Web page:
Presentation on theme: "Early Modern English Loan words 101 By, Meaghan Riemer."— Presentation transcript:
Early Modern English Loan words 101 By, Meaghan Riemer
Background info. Associate this stage with the Renaissance - think Shakespeare, and Milton, Marlowe and Jonson The period extends from 15th century to the 18th century Don’t forget that Christopher Columbus sailed the ocean blue in 1492 If you thought there were a lot of loan words for Middle English, then you never considered those in Early Modern English
Why so many loan words? English does not make the cut compared to fluidity of Latin, Italian, Greek, French and the like
Expanding world…of vocabulary By language By use - in other words law, home, art, drama, science, money, products, trade Beyond the old categories of middle English new ones emerged
Thank you Latin Two thirds of all the loan words of the period are borrowed/taken from Latin Entry to the great ancient Greeks
Some Latin Loan Words Dissonance- taken from the Latin word dissonantia Some quotes in Early Modern English- 1597-98 Bp. Hall “The Translation of one of Persius his Satyrs into English the difficultie and dissonance shall make good my assertion. - 1634 Milton “The…roar…filled the air with barbarous dissonance.
One more for good measure Trope-taken from the Latin tropus It is a figure of speech- 1573 Tusser- “Christmas is onely a figure or trope” Or by 1603- a short distinctive cadence at the close in a melody Or in 1677- the turning of the sun at the tropic
A Greek Word Hellenize 1613- Purchas “The hellenists were so called hellenizing or vsing the Greek tongue in their synagogues
Let’s not forget about Continental Europe Like in Middle English many borrowed words from England’s closest neighbors- France, Italy, the Dutch, Spanish and Portuguese
A few on loan from France Abolish - Fr. aboliss- Assets - Anglo-French assets Bigot- a hypocritical professor of religion, a hypocrite…generalized beyond religion in 1687
Of Course, some from Italy Ballot- Ballotta-“Boxes, into whiche, if he wyll, he may let fall his ballot that no man perceiue hym” Rocket- roccheta Argosy- Ragusea, pl. Ragusee, i.e. una (nave or caracca) Ragusea, a Ragusan (vessel or carack)-1577 DEE Mem. Perf. Art Navig. 9 Ragusyes, Hulks, Caruailes, and other forrein rich laden ships. 1587 FLEMING Contn. Holinsh. III. 313/2 A great argosie..hauing streamers and flags verie warlike, with two boats at either sterne. 1590 GREENE Wks. (Gros.) VII. 224 All the Argoses, Gallyes, Galeons, and Pataches in Venice.DEEFLEMINGGREENE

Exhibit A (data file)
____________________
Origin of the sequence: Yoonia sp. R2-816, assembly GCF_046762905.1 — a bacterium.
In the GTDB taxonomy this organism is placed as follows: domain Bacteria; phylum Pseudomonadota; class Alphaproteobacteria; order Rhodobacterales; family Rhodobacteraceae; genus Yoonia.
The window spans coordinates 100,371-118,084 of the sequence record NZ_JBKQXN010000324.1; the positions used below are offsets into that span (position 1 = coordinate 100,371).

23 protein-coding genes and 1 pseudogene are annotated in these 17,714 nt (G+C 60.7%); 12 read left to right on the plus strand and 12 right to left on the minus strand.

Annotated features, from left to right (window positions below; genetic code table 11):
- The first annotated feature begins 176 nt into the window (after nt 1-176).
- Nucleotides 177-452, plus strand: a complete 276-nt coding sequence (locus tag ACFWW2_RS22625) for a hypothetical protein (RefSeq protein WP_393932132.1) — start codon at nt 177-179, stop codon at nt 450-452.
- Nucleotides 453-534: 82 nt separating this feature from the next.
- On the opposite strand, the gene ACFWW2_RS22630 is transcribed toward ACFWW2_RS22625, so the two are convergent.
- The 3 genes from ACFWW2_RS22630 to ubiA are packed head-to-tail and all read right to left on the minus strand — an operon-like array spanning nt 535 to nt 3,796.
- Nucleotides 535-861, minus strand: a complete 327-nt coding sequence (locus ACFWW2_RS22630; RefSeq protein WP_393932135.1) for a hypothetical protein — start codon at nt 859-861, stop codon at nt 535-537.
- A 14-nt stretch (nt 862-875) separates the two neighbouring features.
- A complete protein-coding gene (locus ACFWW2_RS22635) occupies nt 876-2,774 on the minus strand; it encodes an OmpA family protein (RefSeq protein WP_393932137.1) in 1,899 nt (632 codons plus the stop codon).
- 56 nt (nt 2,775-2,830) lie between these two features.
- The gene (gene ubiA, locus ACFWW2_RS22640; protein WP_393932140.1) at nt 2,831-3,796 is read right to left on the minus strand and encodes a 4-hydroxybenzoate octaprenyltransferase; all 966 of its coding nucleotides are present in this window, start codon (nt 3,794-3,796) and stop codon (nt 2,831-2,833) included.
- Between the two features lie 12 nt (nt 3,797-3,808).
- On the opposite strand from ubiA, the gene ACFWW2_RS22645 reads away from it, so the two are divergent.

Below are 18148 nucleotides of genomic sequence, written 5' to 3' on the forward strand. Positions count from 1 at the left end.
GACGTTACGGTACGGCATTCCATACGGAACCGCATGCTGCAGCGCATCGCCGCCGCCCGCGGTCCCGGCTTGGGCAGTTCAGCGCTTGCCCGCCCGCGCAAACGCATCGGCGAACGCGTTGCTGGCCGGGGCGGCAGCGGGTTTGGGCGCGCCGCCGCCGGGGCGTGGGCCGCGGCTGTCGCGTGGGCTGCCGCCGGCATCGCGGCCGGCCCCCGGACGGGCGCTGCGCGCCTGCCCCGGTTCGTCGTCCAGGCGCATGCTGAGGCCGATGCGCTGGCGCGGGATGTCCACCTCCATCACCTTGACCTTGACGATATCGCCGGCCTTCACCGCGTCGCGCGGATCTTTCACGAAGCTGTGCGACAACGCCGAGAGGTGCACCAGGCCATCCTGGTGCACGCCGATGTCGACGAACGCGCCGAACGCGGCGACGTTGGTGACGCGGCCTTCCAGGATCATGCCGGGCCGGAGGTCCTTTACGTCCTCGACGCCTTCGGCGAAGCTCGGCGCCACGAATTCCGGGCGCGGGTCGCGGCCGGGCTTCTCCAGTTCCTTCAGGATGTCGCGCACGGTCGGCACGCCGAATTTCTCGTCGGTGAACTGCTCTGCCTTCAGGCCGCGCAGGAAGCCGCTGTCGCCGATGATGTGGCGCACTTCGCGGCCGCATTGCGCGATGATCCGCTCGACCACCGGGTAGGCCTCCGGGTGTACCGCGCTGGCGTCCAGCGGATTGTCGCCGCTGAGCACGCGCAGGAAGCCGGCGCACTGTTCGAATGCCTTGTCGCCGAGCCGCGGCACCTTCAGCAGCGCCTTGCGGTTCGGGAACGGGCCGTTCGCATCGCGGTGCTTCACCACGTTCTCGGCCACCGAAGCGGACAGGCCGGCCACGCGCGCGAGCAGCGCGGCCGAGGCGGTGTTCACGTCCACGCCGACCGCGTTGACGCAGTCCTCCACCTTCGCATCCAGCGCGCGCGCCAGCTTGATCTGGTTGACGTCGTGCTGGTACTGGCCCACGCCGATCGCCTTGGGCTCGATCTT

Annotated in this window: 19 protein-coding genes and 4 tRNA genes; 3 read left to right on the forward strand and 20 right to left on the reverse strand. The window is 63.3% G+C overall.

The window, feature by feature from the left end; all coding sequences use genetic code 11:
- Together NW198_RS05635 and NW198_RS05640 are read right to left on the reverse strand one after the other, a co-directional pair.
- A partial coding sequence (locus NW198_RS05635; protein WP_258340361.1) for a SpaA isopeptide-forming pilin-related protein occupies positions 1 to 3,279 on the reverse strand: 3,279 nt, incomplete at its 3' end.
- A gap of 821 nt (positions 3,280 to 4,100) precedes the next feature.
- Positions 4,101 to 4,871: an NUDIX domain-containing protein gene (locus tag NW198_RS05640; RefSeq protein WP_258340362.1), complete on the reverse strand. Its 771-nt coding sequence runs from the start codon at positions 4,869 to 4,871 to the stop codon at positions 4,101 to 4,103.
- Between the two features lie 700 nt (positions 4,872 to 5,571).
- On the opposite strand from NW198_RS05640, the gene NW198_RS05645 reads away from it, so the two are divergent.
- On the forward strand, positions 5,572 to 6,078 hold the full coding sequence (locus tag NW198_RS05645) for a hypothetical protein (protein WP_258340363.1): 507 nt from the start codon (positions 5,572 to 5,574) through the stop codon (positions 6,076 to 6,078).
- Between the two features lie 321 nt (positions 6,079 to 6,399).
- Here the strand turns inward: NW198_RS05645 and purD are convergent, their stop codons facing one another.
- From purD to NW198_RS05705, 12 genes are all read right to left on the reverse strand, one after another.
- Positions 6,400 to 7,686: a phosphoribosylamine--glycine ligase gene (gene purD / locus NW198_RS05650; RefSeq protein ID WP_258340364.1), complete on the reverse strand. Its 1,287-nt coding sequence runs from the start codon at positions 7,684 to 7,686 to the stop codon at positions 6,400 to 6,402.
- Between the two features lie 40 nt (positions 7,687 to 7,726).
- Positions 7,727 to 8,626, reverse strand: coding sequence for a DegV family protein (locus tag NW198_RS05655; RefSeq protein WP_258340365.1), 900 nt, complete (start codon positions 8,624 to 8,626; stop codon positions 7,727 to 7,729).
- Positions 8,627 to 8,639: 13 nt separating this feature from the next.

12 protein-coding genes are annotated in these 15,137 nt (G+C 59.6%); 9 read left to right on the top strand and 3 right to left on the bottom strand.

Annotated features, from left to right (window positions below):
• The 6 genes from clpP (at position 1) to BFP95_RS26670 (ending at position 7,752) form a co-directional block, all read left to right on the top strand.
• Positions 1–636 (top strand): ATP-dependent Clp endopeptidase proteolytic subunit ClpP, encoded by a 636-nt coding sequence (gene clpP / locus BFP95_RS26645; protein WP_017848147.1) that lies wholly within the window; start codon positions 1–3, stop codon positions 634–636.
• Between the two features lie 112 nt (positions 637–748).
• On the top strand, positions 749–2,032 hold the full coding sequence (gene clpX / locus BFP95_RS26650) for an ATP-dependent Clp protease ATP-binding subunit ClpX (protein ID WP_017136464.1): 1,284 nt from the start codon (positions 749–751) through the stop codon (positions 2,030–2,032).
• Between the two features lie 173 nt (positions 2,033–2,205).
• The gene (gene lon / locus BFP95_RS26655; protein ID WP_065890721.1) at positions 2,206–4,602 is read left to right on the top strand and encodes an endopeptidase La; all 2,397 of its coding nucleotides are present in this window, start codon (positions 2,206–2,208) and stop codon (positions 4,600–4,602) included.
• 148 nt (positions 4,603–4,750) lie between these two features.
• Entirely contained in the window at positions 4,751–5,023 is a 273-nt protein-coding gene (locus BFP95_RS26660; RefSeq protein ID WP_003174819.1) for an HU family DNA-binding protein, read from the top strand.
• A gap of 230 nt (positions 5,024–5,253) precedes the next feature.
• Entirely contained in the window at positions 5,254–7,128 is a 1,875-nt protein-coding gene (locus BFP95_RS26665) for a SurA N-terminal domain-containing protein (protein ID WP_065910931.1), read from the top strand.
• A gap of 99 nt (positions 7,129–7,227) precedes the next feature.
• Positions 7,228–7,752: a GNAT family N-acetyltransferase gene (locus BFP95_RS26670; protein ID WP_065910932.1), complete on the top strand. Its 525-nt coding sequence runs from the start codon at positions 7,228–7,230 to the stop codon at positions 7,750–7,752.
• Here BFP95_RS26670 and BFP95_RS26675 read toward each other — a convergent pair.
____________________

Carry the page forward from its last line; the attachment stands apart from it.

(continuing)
Spanish and Portuguese words Potato-from Spanish potata which was adapted from the Haitian batata Hurricane-from Spanish huracan Coco or cocoa- first used by Vasco da Gama in 1498 (coquos)- the malay’s called it tenga…but the Portuguese named it quoquos
Now for the fun words Chintz- from the Hindi word Chint Assassin-from arabic for hashish eaters Damn- as in “Not worth a damn” and the like - taken from the Hindi word for a coin-dawm
More words taken from English Explorations Skunk-taken from the American Indian tribe Abenaki- segankw, segongw- first used in 1634 Cash- ad. (ultimately) Tamil ksu (‘or perhaps some Konkani form of it’), name of a small coin, or weight of money:Skr. karsha ‘a weight of silver or gold equal to of a tul’ (Williams); Singhalese ksi coin. The early Portuguese writers represented the native word by cas, casse, caxa, the Fr. by cas, the Eng.
Oops- I forgot about the Dutch Daffodil - Latin species name is aphelosus- the d probably added because of the Dutch and Flemish said t’affodil - thus the t sound morphed into the d sound eventually Filibuster-taken from the Dutch vrijbuiter- 1587 Garrad Arte Warre (1591) 236 Such..as bring wares to the campe, he [the High Marshall of the Field] must take order that they be courteously..vsed..procuring them a conuoy..to the intent they may..remaine..satisfied, without suspect of being robbed..of theeues and flibutors. Ibid. 154 Clearing..the hye wayes..from fleebooters.
References: Crystal, David. The Stories of English. Woodstock, NY, Overlook Press, Inc: 2004 Oxford English Dictionary Online